Health Club | Your Portal for Health Information and Lifestyle » Sodium Health Club is your source for health information and wellness articles, information about vitamins, supplements, nutrition, medical information, weight loss and diets. Sat, 11 May 2013 08:48:32 +0000 en-US hourly 1 How Does Sodium Affect Blood Pressure? Thu, 21 Apr 2011 09:16:44 +0000 Healthy Eating

  1. Digestion

    • Research, such as studies done by The New England Journal of Medicine, show that eating too much sodium, better known as salt, can raise a person’s blood pressure.
      After a person ingests sodium, it moves to the digestive system to be absorbed into the blood stream.

    Normal and Above-Normal Levels of Sodium

    • If the amount is small, the body uses the sodium to build muscles and nerves and to absorb nutrients. If the amount is too much, more than 1000 mg to 3000 mg a day, the blood vessels must take in more fluid.

    Extra Fluid

    • Extra fluid increases the body’s overall blood volume. This, in turn, causes the heart to increase its work load to pump all of that extra blood throughout the body. This increases the body’s blood pressure.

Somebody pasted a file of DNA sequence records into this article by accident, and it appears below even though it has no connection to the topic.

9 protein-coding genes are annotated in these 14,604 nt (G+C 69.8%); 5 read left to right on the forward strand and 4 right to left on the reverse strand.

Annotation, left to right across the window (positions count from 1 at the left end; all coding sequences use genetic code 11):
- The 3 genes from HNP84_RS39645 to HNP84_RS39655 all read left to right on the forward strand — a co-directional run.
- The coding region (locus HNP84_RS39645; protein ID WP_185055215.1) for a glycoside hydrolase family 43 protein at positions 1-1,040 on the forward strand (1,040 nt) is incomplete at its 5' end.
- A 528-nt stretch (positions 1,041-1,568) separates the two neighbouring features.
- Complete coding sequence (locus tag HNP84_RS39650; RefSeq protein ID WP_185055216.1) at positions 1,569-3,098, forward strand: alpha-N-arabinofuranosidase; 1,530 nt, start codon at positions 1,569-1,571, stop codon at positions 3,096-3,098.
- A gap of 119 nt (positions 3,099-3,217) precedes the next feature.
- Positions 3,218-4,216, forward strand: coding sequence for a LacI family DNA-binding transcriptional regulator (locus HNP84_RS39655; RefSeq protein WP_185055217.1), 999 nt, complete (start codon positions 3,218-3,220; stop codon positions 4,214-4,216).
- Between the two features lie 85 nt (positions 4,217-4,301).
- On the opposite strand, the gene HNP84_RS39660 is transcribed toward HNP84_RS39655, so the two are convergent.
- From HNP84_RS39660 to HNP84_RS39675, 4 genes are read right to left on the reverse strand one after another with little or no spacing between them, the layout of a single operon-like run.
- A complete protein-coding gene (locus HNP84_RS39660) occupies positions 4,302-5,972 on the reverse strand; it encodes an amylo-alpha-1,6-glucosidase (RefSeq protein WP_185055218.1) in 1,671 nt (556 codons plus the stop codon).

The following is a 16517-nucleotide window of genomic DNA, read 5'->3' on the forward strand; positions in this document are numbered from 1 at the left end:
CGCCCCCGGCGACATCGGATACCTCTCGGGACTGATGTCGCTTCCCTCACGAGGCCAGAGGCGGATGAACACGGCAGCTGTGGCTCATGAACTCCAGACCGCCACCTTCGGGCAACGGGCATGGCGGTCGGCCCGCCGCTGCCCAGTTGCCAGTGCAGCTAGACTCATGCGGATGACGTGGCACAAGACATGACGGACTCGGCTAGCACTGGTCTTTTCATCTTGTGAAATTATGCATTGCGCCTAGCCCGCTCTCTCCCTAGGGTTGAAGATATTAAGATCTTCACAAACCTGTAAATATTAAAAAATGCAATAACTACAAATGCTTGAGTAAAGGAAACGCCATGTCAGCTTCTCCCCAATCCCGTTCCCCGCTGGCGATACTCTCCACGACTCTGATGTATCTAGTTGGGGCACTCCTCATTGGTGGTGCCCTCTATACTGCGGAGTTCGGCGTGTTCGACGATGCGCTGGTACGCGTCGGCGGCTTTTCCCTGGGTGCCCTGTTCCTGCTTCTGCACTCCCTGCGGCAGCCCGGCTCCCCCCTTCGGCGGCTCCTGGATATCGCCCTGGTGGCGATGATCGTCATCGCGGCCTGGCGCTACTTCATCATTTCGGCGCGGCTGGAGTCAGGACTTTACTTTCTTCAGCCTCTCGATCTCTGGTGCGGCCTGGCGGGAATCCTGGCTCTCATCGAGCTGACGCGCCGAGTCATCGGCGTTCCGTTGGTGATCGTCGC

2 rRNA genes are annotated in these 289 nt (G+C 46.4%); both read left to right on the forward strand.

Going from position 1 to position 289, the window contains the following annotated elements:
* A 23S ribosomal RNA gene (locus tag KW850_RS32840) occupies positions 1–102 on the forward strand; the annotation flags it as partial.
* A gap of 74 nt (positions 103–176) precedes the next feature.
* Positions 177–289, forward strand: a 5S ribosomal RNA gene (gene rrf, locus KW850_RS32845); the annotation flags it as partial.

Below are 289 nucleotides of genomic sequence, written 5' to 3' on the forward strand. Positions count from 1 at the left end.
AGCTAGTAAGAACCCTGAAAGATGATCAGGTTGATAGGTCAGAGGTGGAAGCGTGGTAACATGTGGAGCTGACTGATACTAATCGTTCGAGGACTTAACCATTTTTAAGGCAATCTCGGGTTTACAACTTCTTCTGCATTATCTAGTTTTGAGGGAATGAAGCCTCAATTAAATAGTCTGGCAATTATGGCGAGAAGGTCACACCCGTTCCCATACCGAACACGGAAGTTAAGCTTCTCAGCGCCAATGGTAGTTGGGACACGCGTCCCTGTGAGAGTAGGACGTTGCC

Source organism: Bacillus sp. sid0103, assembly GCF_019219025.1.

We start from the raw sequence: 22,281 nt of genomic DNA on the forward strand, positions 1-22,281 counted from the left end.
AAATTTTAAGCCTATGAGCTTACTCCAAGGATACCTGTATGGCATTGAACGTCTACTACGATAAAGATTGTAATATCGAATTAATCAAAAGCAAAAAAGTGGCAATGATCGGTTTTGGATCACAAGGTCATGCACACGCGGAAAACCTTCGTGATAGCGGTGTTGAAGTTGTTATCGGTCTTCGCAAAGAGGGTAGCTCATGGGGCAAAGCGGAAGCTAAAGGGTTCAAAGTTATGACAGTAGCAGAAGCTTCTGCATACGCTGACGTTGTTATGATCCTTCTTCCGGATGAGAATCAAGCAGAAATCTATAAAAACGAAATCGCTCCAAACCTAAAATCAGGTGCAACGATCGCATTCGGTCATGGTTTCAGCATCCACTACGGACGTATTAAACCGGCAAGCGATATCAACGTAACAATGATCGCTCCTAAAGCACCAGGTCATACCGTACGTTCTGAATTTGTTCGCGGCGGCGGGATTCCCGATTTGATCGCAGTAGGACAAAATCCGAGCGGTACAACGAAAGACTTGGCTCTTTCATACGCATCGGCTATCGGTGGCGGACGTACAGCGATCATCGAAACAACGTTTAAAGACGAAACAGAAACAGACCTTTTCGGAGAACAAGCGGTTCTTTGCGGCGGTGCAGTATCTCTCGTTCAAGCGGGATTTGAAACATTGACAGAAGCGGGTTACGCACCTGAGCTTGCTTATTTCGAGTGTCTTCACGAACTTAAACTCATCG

Restricted Blood Flow

    • Sodium also makes some blood vessels called arterioles lessen the amount of blood that can return to the heart. This reduced blood flow increases the pressure on the vessel walls, increasing blood pressure.


    • How sensitive a body is to salt varies. Some people can eat large amounts of salt with no problems, and other people may have blood pressure spikes after eating a relatively moderate amount of salt. The reason that there is such a wide range of reactions is due to factors such as age, genetics, weight and high resting heart rate.

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Sodium – Negative Effects Thu, 21 Apr 2011 09:14:51 +0000 Healthy Eating

Sodium is one of the most abundant elements found on earth, and is readily found in the earth’s crust via the runoff of salty seas and erosion. Sodium is believed to have been introduced to the earth by exploding stars entering the earth’s atmosphere, and has become a vital nutrient to the existence of life on this planet. When introduced to the chlorine content of the ocean, sodium combines to form salt, which has proven to be an invaluable resource to the modern world. But increased indulgence can create a negative imbalance in the body’s chemistry, leading to long term illness.

  1. Identification

    • In its natural form, sodium can be identified as a silvery metal, composed of atoms that much prefer to bond with others, rather than stand alone. That is why sodium, or Na as it is denoted on the periodic table, can sometimes be seen as NaHCO3, also known as Borax, as well as NACl, which is commonly referred to as table salt. Also known as atomic number 11, sodium is highly reactive, producing impressive transformations upon contact with water and air.